18 August 2018
The Rototom Sunsplash acts a speaker to the problems that we have in front of our eyes but that the day to day and even their normalization prevent us from detecting. Daniel Rolleri, director of the Asociación Ambiente Europeo and Miquel Cañada, promoter of the project Preciòs Plàstic, focus on one of these problems in the debate of the Social Forum “Plastics: life is not disposable” , moderated by the reporter of Atresmedia Jalis de la Serna.
A question that goes far beyond an aesthetic (beaches full of plastics) or an environmental problem. It is about how the human footprint has modified the planet, and how it continues to do so. Daniel Rolleri is responsible for conducting a perfect radiography of a problem that, unlike others such as chemical pollution, is in the hands of the population to end. It’s about rationalizing the things that we do on a regular basis, such as going to buy ham at the supermarket and realizing that it comes wrapped in three different plastic containers: “The problem is what we do with the plastic”.
One of the biggest problems is that it ends up becoming marine garbage, a type of garbage that travels around the planet without limits, which maintains its durability despite the passage of time and can become camouflaged with marine fauna and flora, transporting them to areas far from their natural habitat. It is also fragmented into tiny pieces that can be eaten by the fish that we then consume at home, and this does not disappear. Not only that, marine litter has a multiple impact, both in the ecosystem as in the economy, socially and in our health, but the disproportionate use of plastics is so accepted that we stop being aware of its consequences.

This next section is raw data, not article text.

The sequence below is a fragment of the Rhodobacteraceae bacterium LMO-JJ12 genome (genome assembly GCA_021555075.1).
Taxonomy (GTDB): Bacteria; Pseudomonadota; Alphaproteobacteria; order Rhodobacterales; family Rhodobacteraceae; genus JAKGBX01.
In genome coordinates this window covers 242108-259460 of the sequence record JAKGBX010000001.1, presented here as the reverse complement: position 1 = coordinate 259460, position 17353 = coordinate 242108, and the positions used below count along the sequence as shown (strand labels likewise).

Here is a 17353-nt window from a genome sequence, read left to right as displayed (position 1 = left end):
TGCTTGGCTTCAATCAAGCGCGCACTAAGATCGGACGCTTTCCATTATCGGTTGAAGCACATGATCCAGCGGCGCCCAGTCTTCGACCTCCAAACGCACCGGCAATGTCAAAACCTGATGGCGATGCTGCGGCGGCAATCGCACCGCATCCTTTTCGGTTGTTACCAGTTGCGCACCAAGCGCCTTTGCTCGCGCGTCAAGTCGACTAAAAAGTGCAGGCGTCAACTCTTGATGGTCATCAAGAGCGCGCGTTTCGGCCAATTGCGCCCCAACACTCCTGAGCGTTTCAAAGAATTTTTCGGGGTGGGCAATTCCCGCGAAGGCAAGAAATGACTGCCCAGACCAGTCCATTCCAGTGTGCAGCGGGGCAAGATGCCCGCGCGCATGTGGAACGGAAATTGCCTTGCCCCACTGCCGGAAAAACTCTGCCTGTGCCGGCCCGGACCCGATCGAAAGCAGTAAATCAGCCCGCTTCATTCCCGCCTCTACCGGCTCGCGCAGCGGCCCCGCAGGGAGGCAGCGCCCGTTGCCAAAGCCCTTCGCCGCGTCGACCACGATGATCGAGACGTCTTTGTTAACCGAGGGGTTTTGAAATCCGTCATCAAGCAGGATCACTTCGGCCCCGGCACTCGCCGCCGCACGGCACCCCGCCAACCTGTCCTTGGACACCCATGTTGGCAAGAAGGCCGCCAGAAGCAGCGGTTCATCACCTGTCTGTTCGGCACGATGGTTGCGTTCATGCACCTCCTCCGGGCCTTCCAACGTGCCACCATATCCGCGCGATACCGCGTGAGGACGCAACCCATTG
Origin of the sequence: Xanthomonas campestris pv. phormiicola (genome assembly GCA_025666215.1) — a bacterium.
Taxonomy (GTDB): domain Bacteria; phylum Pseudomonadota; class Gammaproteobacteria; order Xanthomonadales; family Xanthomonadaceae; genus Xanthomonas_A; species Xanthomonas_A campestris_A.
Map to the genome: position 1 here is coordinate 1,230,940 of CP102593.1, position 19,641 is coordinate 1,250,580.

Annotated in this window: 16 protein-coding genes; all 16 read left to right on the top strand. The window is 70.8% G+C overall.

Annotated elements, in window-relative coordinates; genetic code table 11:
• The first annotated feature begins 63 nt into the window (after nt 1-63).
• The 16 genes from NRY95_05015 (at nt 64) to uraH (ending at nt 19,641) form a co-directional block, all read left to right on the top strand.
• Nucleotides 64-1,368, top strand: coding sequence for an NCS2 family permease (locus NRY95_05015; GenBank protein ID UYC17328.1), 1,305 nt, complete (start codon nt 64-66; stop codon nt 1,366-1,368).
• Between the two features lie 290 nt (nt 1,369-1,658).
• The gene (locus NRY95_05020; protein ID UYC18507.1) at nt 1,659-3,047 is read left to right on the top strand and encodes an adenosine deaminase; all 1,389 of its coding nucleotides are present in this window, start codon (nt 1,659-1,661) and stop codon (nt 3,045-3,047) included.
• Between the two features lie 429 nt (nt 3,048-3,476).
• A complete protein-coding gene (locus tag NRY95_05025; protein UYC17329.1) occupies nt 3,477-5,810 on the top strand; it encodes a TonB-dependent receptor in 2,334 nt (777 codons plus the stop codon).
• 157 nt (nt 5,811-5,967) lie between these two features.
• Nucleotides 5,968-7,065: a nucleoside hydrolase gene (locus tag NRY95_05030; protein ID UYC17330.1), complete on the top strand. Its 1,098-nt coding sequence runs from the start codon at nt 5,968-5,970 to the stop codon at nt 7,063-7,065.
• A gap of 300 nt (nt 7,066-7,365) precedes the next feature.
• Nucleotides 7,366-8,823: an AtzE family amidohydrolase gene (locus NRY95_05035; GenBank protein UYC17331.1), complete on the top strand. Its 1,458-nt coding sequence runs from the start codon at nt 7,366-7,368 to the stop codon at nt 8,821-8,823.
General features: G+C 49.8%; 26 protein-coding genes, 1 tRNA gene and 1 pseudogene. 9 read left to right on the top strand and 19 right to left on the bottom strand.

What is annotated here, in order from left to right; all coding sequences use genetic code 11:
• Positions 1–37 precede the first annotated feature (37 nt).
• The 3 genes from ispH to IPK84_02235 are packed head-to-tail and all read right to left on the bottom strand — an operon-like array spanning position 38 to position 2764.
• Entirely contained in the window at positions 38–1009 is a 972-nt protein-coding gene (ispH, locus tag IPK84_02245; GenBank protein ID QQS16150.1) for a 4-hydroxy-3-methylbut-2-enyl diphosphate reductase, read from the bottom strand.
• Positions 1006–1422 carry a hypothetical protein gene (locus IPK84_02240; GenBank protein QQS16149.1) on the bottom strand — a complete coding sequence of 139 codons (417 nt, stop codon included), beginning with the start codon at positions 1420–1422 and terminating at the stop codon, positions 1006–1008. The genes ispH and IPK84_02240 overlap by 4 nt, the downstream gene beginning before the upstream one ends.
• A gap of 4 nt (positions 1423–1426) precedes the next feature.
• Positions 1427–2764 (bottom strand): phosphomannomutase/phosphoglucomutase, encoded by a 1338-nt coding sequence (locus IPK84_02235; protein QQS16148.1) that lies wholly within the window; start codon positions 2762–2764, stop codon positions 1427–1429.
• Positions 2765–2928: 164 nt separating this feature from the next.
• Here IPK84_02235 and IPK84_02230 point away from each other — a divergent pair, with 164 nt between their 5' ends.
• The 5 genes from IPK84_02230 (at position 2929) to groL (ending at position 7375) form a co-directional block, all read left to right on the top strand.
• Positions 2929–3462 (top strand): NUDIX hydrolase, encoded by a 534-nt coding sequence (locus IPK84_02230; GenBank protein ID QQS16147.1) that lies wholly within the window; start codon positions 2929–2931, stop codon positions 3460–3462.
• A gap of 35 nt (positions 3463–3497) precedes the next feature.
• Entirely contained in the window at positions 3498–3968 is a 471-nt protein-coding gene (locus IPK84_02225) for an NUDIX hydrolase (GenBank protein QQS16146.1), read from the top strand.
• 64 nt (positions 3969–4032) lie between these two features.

“Our action is vital, but we have to be informed and aware”, says Rolleri. One of the constants of the Rototom Social Forum is that it not only serves to present the problems, but also becomes a tool that proposes solutions. Small solutions that can solve big problems, this is the case of Miquel Cañada through his project Preciòs Plàstic, with which they manage to give a second life (or several) to the plastic, through local and neighborhood actions at an individual level: “Plastic is still alive, it does not disappear”.
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